LSU’s season -- and any hopes the Tigers had of repeating as national champions -- ended when it was eliminated by UC-Irvine in the Los Angeles Regional last Sunday, and Gibbs called the last couple of days a bag of mixed emotions.
“It’s been a whirlwind,” Gibbs told reporters at LSU’s Alex Box Stadium here Tuesday. “Obviously it was an upsetting end to our season. To be out there in the huddle and to see guys like (Matt) Gaudet playing their last game at LSU, and maybe their last time of playing baseball, it’s gut-wrenching for me. Then to come here today and find out that I was drafted in the third round, it’s kind of bittersweet.”
The selection of Gibbs came a year after the Cubs selected his former LSU teammate, shortstop/second baseman D. J. LeMahieu in the second round. It’s the second year in a row that the Cubs have drafted the Tigers’ leading hitter.
LSU coach Paul Mainieri is close friends with Chicago General Manager Jim Hendry, and after learning of Hendry’s decision to take Gibbs, Mainieri gave his friend some good-natured ribbing.
“I was having lunch with my family and watching the draft on my phone, and it popped up Micah Gibbs. About five seconds later, Jim Hendry called me. I said, ‘Boy you just want to keep taking my young players. Thanks a lot,” Mainieri said.
But the reality is that had the Cubs not taken Gibbs, another club would have. Mainieri had five players total drafted in the first two days of the draft: Gibbs, Anthony Ranaudo (Boston), Austin Ross (Milwaukee), and Leon Landry and Blake Dean (Dodgers).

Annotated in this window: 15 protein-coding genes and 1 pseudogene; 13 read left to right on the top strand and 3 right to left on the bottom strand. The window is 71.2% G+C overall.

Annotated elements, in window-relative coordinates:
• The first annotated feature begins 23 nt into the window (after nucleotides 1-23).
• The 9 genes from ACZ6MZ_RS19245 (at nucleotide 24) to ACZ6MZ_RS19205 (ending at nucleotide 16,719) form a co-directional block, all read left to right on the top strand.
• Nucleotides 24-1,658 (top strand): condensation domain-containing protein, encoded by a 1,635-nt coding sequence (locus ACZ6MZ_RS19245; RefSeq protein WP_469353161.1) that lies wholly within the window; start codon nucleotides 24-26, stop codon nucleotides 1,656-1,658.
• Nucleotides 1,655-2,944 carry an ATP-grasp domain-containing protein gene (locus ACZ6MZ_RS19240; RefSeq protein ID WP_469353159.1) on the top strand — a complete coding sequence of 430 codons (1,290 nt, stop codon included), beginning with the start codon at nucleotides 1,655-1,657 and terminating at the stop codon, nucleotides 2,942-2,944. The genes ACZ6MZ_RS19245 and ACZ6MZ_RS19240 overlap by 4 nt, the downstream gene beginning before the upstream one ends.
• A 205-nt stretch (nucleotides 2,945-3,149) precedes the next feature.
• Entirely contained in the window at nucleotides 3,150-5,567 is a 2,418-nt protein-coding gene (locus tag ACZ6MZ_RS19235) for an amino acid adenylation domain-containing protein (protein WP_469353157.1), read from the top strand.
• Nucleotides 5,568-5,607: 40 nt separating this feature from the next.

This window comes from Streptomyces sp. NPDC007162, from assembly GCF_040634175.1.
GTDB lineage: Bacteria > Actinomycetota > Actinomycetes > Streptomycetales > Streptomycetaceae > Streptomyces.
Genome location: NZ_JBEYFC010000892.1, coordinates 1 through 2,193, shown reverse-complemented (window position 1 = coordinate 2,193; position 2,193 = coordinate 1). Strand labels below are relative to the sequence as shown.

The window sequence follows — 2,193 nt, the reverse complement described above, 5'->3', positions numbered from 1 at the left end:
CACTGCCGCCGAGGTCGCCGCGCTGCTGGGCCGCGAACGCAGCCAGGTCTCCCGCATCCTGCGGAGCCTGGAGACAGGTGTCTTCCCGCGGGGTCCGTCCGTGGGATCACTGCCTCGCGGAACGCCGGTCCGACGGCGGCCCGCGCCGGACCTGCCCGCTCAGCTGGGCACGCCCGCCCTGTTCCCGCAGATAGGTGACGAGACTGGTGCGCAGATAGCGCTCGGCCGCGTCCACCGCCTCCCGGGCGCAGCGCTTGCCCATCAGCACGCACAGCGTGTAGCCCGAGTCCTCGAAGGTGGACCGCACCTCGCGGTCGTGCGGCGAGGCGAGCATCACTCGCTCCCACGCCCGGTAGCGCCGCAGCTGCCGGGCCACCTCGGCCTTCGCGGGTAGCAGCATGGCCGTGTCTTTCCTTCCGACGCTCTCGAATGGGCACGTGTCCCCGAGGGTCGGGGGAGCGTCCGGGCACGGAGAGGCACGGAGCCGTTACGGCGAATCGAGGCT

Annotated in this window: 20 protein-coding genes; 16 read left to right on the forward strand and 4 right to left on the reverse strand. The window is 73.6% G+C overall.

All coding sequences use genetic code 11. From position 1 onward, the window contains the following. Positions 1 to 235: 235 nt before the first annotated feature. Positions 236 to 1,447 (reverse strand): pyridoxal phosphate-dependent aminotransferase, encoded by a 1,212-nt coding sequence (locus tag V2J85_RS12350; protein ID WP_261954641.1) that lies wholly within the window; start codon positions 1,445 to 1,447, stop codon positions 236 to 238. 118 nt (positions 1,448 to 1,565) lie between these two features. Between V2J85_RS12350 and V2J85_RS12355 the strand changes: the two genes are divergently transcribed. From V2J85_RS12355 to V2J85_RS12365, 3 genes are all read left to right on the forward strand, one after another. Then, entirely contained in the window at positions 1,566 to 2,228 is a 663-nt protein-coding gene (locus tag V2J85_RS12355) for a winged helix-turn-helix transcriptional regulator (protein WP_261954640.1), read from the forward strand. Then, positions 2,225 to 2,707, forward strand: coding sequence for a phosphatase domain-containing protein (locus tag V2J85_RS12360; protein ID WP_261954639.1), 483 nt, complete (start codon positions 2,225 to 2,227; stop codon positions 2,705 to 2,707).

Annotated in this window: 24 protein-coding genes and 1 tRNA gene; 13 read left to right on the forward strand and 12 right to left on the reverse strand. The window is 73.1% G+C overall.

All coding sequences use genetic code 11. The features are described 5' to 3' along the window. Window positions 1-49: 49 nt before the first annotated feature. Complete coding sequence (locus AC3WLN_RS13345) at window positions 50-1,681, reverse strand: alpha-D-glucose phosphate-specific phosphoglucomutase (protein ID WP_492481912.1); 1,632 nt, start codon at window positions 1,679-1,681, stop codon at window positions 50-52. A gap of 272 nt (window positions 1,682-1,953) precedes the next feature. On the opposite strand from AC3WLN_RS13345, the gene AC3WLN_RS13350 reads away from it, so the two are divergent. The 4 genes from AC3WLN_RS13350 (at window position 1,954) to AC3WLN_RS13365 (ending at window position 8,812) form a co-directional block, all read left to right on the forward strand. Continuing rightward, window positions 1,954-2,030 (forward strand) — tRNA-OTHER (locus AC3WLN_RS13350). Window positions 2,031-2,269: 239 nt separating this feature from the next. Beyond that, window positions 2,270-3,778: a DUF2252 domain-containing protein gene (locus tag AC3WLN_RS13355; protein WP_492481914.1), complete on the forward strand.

“Obviously Jim thought a lot of Micah Gibbs,” said Mainieri. “He’s seen him play a lot, and there’s no question in my mind that Micah is a major league catcher. He worked so hard to improve his hitting this year, and he did.
“He gave us everything for three years and with my blessings now, I think it’s probably time for him to move on to the next level, see if he can get to the big leagues, and have a good, outstanding career there,” added Mainieri.
Gibbs was asked how much the 2010 season helped his draft stock.
“Coming into this year, everybody had some questions as to how I could swing at the next level and I thought I answered those questions as best I could,” he said.
“I worked pretty much everyday relentlessly on hitting, and kept working on catching. The stolen base percentages weren’t what they were the first couple of years, but at the same time, I’ll take third-round any day.”
Though Gibbs had not yet spoken to any representatives from the Cubs about contract negotiations at press time, he doesn’t envision there being a roadblock to beginning his professional career – likely later this summer in short-season or rookie league ball.
And when your coach is best friends with the general manager of the club that drafted you, it probably bodes especially well for a player who was his team’s best hitter.
“I’ve got to believe that they (the Cubs) probably talked about most of our guys here, and when you have that kind of connection it definitely helps out a lot. I just hope I’ve done enough here to where Coach Mainieri said some good things to him (Hendry) about me,” the modest Gibbs said.
“To be drafted by the Chicago Cubs, with their tradition, that’s just icing on the cake,” added Gibbs. “Beyond that, the cherry on top is I lived with D.J. for two years and I have a chance to play with him throughout the minors and hopefully in the big leagues.”